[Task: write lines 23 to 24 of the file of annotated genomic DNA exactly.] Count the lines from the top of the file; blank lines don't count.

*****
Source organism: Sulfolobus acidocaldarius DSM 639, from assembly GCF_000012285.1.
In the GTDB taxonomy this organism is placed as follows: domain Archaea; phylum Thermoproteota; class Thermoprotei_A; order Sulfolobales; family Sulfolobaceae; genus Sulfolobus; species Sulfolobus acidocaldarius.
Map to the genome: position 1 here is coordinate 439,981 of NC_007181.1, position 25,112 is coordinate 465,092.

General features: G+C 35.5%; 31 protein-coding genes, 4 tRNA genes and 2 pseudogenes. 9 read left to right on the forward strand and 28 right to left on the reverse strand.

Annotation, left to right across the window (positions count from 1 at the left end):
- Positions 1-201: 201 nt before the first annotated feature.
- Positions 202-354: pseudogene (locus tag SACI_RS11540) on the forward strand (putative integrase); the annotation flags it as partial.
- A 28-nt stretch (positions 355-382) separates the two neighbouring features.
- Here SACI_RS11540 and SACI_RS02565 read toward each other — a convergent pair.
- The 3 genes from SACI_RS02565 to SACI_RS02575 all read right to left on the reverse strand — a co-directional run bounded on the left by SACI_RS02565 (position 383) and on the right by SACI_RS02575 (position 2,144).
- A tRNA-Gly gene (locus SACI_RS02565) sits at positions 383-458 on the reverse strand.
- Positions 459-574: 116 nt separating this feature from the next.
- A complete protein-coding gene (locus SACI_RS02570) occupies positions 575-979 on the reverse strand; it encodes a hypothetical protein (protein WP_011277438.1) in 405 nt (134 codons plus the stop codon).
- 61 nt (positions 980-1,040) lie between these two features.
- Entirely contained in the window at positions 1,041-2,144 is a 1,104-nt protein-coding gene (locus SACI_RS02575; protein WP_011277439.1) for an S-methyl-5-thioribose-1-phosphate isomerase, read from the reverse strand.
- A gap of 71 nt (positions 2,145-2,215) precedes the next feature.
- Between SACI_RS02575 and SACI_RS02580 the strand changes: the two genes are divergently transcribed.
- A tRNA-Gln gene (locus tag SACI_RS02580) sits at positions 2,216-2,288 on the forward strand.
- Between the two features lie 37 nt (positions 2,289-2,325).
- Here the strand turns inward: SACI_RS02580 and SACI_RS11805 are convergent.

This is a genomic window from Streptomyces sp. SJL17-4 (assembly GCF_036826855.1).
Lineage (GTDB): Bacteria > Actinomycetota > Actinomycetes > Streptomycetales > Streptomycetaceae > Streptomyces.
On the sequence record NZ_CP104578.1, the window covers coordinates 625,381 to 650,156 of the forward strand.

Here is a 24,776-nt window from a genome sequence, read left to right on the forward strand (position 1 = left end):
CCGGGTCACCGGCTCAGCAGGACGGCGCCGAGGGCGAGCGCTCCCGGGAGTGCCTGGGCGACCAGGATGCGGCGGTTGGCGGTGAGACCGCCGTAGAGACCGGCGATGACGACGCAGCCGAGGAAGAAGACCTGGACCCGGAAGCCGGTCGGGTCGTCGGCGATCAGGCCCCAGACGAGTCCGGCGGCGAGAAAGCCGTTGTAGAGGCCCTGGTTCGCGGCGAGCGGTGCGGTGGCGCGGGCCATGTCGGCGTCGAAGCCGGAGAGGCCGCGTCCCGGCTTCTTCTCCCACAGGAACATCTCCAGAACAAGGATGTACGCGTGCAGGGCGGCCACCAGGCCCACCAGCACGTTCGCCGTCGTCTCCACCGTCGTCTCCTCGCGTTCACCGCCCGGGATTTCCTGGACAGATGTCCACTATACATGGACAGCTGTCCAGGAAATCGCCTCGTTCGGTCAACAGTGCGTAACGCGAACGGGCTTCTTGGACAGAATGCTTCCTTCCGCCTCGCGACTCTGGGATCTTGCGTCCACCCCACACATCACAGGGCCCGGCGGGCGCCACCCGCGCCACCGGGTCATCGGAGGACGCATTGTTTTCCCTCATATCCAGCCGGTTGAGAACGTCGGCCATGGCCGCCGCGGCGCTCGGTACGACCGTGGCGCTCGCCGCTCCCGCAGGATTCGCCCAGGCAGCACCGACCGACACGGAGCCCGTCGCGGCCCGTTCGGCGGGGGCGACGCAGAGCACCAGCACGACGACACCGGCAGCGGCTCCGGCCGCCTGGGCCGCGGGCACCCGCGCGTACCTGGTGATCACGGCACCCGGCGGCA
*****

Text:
On the sequence record NZ_CP104578.1, the window covers coordinates 625,381 to 650,156 of the forward strand.

Here is a 24,776-nt window from a genome sequence, read left to right on the forward strand (position 1 = left end):